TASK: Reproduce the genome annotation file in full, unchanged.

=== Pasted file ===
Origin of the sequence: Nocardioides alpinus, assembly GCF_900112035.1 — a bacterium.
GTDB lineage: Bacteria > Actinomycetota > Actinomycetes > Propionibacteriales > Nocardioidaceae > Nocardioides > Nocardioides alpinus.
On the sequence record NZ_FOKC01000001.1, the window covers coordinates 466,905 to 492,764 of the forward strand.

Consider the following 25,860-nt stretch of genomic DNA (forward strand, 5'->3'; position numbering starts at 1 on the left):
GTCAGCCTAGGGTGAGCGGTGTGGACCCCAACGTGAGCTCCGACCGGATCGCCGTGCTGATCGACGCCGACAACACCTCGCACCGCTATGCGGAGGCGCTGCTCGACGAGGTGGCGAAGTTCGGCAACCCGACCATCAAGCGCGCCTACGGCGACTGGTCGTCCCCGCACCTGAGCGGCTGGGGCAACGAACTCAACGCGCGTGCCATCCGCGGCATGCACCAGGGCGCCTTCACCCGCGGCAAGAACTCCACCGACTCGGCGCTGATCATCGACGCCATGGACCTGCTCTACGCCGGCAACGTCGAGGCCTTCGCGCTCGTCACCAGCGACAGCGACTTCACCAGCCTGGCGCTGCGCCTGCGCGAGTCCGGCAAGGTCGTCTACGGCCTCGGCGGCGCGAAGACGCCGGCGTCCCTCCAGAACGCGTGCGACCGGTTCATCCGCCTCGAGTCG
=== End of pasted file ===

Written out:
Origin of the sequence: Nocardioides alpinus, assembly GCF_900112035.1 — a bacterium.
GTDB lineage: Bacteria > Actinomycetota > Actinomycetes > Propionibacteriales > Nocardioidaceae > Nocardioides > Nocardioides alpinus.
On the sequence record NZ_FOKC01000001.1, the window covers coordinates 466,905 to 492,764 of the forward strand.

Consider the following 25,860-nt stretch of genomic DNA (forward strand, 5'->3'; position numbering starts at 1 on the left):
GTCAGCCTAGGGTGAGCGGTGTGGACCCCAACGTGAGCTCCGACCGGATCGCCGTGCTGATCGACGCCGACAACACCTCGCACCGCTATGCGGAGGCGCTGCTCGACGAGGTGGCGAAGTTCGGCAACCCGACCATCAAGCGCGCCTACGGCGACTGGTCGTCCCCGCACCTGAGCGGCTGGGGCAACGAACTCAACGCGCGTGCCATCCGCGGCATGCACCAGGGCGCCTTCACCCGCGGCAAGAACTCCACCGACTCGGCGCTGATCATCGACGCCATGGACCTGCTCTACGCCGGCAACGTCGAGGCCTTCGCGCTCGTCACCAGCGACAGCGACTTCACCAGCCTGGCGCTGCGCCTGCGCGAGTCCGGCAAGGTCGTCTACGGCCTCGGCGGCGCGAAGACGCCGGCGTCCCTCCAGAACGCGTGCGACCGGTTCATCCGCCTCGAGTCG